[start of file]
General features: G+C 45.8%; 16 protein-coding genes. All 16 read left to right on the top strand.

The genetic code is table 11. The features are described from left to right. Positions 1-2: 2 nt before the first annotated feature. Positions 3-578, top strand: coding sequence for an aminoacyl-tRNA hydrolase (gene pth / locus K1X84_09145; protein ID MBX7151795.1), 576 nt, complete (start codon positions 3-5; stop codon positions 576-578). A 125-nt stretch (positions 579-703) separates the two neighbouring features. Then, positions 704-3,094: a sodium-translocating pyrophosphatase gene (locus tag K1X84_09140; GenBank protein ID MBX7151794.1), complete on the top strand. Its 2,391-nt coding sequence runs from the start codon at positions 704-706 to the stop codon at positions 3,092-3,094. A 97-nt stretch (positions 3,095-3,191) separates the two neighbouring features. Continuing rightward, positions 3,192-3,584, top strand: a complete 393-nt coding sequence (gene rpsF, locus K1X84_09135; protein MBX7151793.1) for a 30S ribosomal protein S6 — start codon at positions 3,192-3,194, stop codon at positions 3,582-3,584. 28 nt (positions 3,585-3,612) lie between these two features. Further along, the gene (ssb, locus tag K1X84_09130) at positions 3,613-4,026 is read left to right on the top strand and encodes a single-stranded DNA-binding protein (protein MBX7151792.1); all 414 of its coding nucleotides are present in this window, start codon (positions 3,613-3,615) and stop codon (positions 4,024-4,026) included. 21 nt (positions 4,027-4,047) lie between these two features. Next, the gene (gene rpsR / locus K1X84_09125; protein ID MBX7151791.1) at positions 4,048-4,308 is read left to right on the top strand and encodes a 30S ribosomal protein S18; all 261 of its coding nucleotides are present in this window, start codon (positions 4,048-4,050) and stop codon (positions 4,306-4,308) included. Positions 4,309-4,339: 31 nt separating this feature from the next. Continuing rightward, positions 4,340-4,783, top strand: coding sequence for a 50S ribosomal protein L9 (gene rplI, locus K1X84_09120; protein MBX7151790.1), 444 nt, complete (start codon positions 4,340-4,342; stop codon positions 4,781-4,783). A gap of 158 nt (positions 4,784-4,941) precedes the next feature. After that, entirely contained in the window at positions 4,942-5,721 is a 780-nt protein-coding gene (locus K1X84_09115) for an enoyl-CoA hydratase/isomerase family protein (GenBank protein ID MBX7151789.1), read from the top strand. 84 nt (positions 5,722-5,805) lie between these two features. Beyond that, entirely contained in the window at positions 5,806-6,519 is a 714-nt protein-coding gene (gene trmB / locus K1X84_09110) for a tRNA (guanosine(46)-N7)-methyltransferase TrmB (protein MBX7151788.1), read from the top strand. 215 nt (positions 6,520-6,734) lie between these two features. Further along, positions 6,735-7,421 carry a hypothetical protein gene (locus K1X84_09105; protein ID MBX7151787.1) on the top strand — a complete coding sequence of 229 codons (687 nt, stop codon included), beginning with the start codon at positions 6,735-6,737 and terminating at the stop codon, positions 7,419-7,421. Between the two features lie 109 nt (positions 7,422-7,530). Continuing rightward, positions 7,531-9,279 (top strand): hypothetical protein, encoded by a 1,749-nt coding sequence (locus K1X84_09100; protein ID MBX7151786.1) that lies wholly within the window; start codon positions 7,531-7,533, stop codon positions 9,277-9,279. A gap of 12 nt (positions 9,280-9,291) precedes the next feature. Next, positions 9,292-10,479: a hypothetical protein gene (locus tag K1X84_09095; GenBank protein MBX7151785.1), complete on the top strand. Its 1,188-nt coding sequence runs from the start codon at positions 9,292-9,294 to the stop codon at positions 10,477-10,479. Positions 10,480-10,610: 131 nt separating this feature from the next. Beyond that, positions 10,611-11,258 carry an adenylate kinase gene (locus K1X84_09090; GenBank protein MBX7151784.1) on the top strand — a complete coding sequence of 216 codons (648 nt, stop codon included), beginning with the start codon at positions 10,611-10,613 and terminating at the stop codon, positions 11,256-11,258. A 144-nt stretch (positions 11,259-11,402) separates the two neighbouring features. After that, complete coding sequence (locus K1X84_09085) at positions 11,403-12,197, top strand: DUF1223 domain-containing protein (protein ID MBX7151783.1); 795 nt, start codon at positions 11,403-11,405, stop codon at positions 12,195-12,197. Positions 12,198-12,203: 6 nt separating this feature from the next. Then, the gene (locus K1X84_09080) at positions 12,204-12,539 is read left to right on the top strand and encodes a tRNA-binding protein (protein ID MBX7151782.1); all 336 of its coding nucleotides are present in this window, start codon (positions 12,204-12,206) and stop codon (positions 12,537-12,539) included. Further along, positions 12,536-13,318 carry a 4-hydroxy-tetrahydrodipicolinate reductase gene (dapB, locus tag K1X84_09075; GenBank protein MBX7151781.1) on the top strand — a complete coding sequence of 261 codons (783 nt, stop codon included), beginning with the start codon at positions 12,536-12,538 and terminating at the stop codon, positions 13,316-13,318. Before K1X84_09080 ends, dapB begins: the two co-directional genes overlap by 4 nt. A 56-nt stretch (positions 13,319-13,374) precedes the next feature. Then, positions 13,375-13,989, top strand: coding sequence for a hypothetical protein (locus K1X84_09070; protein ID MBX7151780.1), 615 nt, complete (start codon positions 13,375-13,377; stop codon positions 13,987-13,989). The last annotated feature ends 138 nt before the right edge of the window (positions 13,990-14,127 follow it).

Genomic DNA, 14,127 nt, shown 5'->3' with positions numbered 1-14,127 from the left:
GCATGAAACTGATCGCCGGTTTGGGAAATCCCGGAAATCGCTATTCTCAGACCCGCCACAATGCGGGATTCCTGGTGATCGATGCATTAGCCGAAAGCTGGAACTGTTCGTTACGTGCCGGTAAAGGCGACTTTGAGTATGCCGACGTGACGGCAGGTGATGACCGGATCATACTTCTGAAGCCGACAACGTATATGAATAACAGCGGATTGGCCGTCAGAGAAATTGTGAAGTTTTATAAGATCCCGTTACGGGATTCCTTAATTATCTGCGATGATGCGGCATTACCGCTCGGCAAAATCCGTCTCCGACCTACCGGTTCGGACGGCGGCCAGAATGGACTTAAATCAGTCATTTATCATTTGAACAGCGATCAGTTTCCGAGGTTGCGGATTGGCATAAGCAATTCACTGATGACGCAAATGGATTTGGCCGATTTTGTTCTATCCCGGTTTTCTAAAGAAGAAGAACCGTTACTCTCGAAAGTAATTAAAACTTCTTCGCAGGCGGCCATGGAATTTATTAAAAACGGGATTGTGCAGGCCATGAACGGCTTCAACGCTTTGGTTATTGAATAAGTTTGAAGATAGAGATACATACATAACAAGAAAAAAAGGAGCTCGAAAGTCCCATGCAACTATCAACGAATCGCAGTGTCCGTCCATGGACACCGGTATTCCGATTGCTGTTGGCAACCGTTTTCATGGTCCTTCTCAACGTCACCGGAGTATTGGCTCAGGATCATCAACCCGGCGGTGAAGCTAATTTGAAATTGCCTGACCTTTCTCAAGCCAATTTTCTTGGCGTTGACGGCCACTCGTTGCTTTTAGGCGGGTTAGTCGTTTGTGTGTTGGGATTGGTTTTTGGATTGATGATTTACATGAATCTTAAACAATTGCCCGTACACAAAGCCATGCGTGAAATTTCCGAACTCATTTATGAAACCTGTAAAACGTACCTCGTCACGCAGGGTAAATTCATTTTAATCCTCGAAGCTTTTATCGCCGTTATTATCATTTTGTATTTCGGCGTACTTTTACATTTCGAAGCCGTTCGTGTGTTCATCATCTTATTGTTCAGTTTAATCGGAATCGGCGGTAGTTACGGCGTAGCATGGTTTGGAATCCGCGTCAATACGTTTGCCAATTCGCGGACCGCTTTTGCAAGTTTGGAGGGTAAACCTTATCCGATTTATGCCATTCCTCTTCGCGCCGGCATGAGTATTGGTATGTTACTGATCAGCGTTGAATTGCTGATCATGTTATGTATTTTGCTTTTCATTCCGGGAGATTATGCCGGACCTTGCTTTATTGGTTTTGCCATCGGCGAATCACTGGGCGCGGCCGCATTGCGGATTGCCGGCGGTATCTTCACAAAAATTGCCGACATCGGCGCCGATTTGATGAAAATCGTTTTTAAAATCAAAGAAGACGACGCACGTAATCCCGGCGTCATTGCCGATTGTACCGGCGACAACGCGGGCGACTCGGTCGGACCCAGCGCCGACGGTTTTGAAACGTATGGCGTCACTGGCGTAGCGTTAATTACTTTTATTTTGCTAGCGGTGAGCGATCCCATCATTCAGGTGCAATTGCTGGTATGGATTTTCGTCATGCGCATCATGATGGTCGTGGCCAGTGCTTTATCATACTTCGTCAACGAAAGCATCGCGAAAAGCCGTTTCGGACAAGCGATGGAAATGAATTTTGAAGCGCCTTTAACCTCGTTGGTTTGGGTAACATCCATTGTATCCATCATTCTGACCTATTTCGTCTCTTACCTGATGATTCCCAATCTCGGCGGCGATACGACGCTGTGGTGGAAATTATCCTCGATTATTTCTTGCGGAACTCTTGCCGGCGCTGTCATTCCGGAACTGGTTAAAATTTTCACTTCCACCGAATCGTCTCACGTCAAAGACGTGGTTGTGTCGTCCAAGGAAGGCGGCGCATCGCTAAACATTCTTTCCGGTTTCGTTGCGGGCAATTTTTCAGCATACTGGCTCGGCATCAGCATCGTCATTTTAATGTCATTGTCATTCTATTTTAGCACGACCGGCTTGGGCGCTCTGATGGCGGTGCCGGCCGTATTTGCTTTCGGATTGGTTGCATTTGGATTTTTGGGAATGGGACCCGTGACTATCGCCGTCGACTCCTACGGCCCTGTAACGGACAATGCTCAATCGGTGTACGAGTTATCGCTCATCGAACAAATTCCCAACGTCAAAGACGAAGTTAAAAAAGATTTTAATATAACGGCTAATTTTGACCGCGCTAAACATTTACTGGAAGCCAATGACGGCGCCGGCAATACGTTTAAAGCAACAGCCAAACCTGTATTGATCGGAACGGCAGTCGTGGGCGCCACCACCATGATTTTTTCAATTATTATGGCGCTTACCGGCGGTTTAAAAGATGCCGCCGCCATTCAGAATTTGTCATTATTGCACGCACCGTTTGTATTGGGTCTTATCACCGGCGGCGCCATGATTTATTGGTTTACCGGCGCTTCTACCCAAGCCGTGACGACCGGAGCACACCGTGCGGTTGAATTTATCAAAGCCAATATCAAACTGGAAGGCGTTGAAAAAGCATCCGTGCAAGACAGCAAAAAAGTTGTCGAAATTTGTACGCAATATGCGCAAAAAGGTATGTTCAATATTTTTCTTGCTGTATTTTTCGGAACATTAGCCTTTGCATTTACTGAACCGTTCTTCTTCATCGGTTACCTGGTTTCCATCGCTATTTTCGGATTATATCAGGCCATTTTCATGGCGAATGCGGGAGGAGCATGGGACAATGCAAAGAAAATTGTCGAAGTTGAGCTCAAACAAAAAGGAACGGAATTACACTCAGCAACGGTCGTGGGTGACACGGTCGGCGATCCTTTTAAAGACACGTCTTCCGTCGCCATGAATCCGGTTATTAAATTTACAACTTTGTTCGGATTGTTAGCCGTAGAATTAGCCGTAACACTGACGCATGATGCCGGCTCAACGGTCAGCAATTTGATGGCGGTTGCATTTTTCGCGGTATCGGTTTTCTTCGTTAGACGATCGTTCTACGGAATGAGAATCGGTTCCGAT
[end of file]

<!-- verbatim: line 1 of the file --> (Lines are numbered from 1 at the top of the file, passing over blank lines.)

General features: G+C 45.8%; 16 protein-coding genes. All 16 read left to right on the top strand.